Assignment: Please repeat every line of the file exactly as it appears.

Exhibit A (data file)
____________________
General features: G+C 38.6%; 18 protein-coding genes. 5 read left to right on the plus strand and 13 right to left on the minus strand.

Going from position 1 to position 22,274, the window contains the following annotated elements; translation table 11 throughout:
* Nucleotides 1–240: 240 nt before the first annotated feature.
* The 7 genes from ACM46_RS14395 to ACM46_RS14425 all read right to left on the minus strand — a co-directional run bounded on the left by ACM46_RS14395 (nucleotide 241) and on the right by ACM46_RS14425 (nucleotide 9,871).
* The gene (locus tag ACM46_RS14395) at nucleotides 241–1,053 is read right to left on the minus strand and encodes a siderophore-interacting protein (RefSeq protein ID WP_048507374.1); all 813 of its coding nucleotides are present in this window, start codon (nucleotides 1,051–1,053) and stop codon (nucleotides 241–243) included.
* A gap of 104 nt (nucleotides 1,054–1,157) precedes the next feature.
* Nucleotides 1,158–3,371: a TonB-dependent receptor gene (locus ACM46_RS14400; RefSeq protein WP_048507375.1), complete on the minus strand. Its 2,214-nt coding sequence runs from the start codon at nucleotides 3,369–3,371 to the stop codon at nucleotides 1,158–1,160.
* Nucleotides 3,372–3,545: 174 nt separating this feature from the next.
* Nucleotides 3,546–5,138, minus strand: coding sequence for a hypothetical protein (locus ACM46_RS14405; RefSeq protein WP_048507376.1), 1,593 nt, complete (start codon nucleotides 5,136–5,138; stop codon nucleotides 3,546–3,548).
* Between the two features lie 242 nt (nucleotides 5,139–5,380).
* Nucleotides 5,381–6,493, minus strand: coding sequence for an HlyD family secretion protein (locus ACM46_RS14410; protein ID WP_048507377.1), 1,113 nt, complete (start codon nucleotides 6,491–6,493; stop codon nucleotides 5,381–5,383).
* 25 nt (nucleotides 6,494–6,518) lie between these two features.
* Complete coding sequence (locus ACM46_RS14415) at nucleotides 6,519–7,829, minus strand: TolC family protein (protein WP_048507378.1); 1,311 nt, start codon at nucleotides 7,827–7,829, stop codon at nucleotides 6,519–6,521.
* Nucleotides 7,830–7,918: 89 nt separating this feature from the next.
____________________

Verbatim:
General features: G+C 38.6%; 18 protein-coding genes. 5 read left to right on the plus strand and 13 right to left on the minus strand.

Going from position 1 to position 22,274, the window contains the following annotated elements; translation table 11 throughout:
* Nucleotides 1–240: 240 nt before the first annotated feature.
* The 7 genes from ACM46_RS14395 to ACM46_RS14425 all read right to left on the minus strand — a co-directional run bounded on the left by ACM46_RS14395 (nucleotide 241) and on the right by ACM46_RS14425 (nucleotide 9,871).
* The gene (locus tag ACM46_RS14395) at nucleotides 241–1,053 is read right to left on the minus strand and encodes a siderophore-interacting protein (RefSeq protein ID WP_048507374.1); all 813 of its coding nucleotides are present in this window, start codon (nucleotides 1,051–1,053) and stop codon (nucleotides 241–243) included.
* A gap of 104 nt (nucleotides 1,054–1,157) precedes the next feature.
* Nucleotides 1,158–3,371: a TonB-dependent receptor gene (locus ACM46_RS14400; RefSeq protein WP_048507375.1), complete on the minus strand. Its 2,214-nt coding sequence runs from the start codon at nucleotides 3,369–3,371 to the stop codon at nucleotides 1,158–1,160.
* Nucleotides 3,372–3,545: 174 nt separating this feature from the next.
* Nucleotides 3,546–5,138, minus strand: coding sequence for a hypothetical protein (locus ACM46_RS14405; RefSeq protein WP_048507376.1), 1,593 nt, complete (start codon nucleotides 5,136–5,138; stop codon nucleotides 3,546–3,548).
* Between the two features lie 242 nt (nucleotides 5,139–5,380).
* Nucleotides 5,381–6,493, minus strand: coding sequence for an HlyD family secretion protein (locus ACM46_RS14410; protein ID WP_048507377.1), 1,113 nt, complete (start codon nucleotides 6,491–6,493; stop codon nucleotides 5,381–5,383).
* 25 nt (nucleotides 6,494–6,518) lie between these two features.
* Complete coding sequence (locus ACM46_RS14415) at nucleotides 6,519–7,829, minus strand: TolC family protein (protein WP_048507378.1); 1,311 nt, start codon at nucleotides 7,827–7,829, stop codon at nucleotides 6,519–6,521.
* Nucleotides 7,830–7,918: 89 nt separating this feature from the next.